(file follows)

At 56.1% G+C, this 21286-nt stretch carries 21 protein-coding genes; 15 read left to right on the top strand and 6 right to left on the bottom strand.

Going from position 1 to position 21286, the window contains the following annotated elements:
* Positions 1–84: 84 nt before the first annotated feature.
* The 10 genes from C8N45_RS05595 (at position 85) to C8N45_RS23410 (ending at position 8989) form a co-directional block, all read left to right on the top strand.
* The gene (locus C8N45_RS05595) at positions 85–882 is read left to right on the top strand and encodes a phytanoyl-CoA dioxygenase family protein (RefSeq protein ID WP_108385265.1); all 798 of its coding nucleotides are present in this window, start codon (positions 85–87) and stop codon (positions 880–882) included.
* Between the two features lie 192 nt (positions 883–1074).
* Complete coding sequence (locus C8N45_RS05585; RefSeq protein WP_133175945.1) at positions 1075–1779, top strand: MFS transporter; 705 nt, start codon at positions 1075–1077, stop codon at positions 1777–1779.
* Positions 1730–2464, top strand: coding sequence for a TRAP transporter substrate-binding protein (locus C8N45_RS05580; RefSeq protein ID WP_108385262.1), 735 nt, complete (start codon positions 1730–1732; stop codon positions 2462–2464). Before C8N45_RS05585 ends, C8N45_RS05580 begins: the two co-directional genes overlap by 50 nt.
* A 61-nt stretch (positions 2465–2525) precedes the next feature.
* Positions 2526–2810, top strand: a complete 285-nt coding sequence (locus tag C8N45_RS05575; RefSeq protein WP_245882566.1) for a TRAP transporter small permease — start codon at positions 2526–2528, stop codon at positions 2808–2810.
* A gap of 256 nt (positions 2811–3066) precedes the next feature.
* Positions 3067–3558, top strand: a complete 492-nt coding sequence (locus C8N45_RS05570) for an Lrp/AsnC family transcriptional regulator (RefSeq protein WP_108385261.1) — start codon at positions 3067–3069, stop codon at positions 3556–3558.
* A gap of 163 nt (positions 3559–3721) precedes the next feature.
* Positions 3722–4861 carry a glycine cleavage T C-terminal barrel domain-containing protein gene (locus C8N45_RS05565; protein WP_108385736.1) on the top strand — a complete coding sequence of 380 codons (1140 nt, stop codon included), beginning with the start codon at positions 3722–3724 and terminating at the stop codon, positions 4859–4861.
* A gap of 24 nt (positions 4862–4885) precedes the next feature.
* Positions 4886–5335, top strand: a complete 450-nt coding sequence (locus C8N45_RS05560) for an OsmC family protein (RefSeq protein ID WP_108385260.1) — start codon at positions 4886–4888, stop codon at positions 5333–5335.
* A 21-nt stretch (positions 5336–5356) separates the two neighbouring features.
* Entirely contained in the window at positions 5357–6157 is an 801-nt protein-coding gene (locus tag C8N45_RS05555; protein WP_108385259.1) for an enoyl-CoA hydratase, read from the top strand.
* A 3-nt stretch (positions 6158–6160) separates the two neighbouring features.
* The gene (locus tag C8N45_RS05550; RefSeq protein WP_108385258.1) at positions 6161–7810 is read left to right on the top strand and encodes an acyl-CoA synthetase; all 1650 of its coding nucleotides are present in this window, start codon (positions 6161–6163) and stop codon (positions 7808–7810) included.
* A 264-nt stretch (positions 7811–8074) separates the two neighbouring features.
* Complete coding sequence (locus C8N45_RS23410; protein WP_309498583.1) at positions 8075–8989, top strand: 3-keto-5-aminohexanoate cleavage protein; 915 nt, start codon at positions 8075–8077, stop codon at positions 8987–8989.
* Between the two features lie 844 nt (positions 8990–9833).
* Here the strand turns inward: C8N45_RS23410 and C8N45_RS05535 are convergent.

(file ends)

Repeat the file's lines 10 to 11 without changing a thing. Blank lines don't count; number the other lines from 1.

* Positions 2526–2810, top strand: a complete 285-nt coding sequence (locus tag C8N45_RS05575; RefSeq protein WP_245882566.1) for a TRAP transporter small permease — start codon at positions 2526–2528, stop codon at positions 2808–2810.
* A gap of 256 nt (positions 2811–3066) precedes the next feature.